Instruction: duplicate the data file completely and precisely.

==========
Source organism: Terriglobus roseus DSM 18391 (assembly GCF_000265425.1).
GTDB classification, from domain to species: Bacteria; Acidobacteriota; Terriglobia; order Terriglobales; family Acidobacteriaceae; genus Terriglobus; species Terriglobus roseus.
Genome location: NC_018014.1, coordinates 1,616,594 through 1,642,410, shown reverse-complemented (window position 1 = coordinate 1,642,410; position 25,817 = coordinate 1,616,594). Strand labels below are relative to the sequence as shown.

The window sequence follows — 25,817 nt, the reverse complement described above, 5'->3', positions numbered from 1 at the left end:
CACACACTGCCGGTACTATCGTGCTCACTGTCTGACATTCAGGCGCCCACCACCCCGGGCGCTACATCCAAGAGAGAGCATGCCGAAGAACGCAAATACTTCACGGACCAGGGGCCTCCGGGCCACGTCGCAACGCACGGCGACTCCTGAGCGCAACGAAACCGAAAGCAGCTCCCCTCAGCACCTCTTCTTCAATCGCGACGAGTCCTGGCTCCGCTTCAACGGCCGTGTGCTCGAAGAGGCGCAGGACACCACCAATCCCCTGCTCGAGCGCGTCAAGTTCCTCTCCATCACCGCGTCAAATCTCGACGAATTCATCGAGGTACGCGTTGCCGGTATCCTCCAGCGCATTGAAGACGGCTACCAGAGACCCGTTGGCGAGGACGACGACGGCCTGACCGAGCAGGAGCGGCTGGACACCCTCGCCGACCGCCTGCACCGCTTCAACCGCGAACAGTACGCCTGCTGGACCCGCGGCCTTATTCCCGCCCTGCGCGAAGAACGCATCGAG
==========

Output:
Source organism: Terriglobus roseus DSM 18391 (assembly GCF_000265425.1).
GTDB classification, from domain to species: Bacteria; Acidobacteriota; Terriglobia; order Terriglobales; family Acidobacteriaceae; genus Terriglobus; species Terriglobus roseus.
Genome location: NC_018014.1, coordinates 1,616,594 through 1,642,410, shown reverse-complemented (window position 1 = coordinate 1,642,410; position 25,817 = coordinate 1,616,594). Strand labels below are relative to the sequence as shown.

The window sequence follows — 25,817 nt, the reverse complement described above, 5'->3', positions numbered from 1 at the left end:
CACACACTGCCGGTACTATCGTGCTCACTGTCTGACATTCAGGCGCCCACCACCCCGGGCGCTACATCCAAGAGAGAGCATGCCGAAGAACGCAAATACTTCACGGACCAGGGGCCTCCGGGCCACGTCGCAACGCACGGCGACTCCTGAGCGCAACGAAACCGAAAGCAGCTCCCCTCAGCACCTCTTCTTCAATCGCGACGAGTCCTGGCTCCGCTTCAACGGCCGTGTGCTCGAAGAGGCGCAGGACACCACCAATCCCCTGCTCGAGCGCGTCAAGTTCCTCTCCATCACCGCGTCAAATCTCGACGAATTCATCGAGGTACGCGTTGCCGGTATCCTCCAGCGCATTGAAGACGGCTACCAGAGACCCGTTGGCGAGGACGACGACGGCCTGACCGAGCAGGAGCGGCTGGACACCCTCGCCGACCGCCTGCACCGCTTCAACCGCGAACAGTACGCCTGCTGGACCCGCGGCCTTATTCCCGCCCTGCGCGAAGAACGCATCGAG